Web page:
Each year, more than 20% of college students worldwide report a mental health disorder in the preceding 12 months. About 80% of these issues begin in high school, before matriculation, and can compromise young adults’ chances for completing college. Clinicians and researchers agree that addressing mental health issues early is best for recovery and long-term health, and yet many high schools and colleges remain ill-equipped to manage what seems like an increasingly symptomatic student population. Could technology be a part of the solution?
The reasons we are seeing more mental health issues among young adults are not completely clear. Many parents worry that increased cell phone and computer usage at younger and younger ages may be to blame. Given the average teenager spends as much as nine hours per day online, some families are concerned about children becoming isolated, over-exposed to violent content and even addicted to their electronic devices. Moreover, recent evidence suggests a causal link between nighttime cell phone usage and subsequent reductions in self-esteem and increased anxiety and depression among teens. Yet, even as parents may want to restrict access to electronic devices, gaming companies continue to capture the imagination of young people with hours of simulated convoluted chases, violent battles and life-and-death decisions.
Add to this the expected stress that accompanies a student’s first time away at college or the pressure that can come with studying and pursuing academic goals, and we see why college-bound students may have trouble succeeding in school.
But before we dismiss all technology as exacerbating mental health challenges among adolescents and young adults, let’s check again. If young people are spending nine hours a day online, technology also offers a channel of communication that can promote mental well-being on college campuses. More than a dozen studies have shown that various web-based tools can be effective in reducing anxiety, depression and stress. Many deliver aspects of cognitive behavioral therapy (CBT) online and college students have reported enjoying the easy access and privacy of web-based sessions.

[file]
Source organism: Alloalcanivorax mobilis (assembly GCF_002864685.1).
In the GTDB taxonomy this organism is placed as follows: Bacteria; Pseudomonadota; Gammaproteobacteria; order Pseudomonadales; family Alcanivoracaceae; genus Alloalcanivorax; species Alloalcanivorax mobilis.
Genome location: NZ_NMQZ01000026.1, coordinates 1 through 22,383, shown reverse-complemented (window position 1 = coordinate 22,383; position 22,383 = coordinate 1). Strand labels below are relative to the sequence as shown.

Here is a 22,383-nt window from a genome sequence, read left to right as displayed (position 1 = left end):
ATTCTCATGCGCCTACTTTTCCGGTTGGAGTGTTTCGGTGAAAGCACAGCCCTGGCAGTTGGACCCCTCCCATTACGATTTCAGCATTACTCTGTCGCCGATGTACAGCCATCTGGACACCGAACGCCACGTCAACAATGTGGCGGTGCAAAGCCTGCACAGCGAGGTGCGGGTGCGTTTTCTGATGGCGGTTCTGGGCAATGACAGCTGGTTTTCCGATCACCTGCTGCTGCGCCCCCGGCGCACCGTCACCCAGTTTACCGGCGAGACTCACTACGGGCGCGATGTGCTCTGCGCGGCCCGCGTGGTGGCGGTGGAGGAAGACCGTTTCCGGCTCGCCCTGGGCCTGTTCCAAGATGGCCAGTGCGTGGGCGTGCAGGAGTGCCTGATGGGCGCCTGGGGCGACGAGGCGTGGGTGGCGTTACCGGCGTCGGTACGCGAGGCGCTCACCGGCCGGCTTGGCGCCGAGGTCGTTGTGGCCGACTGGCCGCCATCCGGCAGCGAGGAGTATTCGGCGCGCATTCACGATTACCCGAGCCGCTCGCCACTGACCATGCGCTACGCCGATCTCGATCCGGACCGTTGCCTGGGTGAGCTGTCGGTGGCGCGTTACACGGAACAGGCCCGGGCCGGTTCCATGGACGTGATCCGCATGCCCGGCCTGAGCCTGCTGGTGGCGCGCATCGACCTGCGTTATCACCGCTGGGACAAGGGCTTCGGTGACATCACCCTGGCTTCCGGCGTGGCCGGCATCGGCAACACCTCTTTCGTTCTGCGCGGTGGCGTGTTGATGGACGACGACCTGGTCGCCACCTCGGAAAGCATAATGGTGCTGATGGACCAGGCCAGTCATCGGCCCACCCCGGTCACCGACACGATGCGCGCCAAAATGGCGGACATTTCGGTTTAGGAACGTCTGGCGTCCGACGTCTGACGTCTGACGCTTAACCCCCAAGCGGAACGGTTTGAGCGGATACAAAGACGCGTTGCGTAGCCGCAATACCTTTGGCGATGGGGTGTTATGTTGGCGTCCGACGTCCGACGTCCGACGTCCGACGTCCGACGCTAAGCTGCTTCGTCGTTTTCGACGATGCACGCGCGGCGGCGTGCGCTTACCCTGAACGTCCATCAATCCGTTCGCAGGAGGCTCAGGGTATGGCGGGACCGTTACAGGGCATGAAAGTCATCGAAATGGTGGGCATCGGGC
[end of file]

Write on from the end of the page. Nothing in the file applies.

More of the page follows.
Some colleges have begun to use Mental Health Apps (applications) as a supplement to the work that is done in therapy or to assist with self-care. While most caution that apps are not to be used to substitute for person to person therapy support, experts recognize that they can be useful. Apps include a portable stress management tool for iPhone and Android devices, a series of self-help methods used based on the tools of CBT that challenge irrational thinking, and an app that contains a list of 6 different good quality nature relaxing sounds (sounds of nature) for personal audio therapy.
And, researchers working with a major university have developed a digital tool, which provides education and support to students. It boosts mental health support on campus by allowing those who take a survey to receive tailored resources based on individual needs and preferences indicated through their responses.
Technology does not have to be the demon in this story; rather, it can also be a key to addressing the devastating and costly effects of mental health issues among young adults. What if we could combine the appealing—even addictive—nature of electronic games with the health-promoting CBT and other tools that have been proven effective web-based supports for those at risk of depression and anxiety? And what if such efforts could be integrated into the way high school and even middle school develop students’ capacities to use and benefit from the internet?
It seems we have the tools; we just need the will and creativity to direct them at issues that matter—like the health and well-being of the next generation.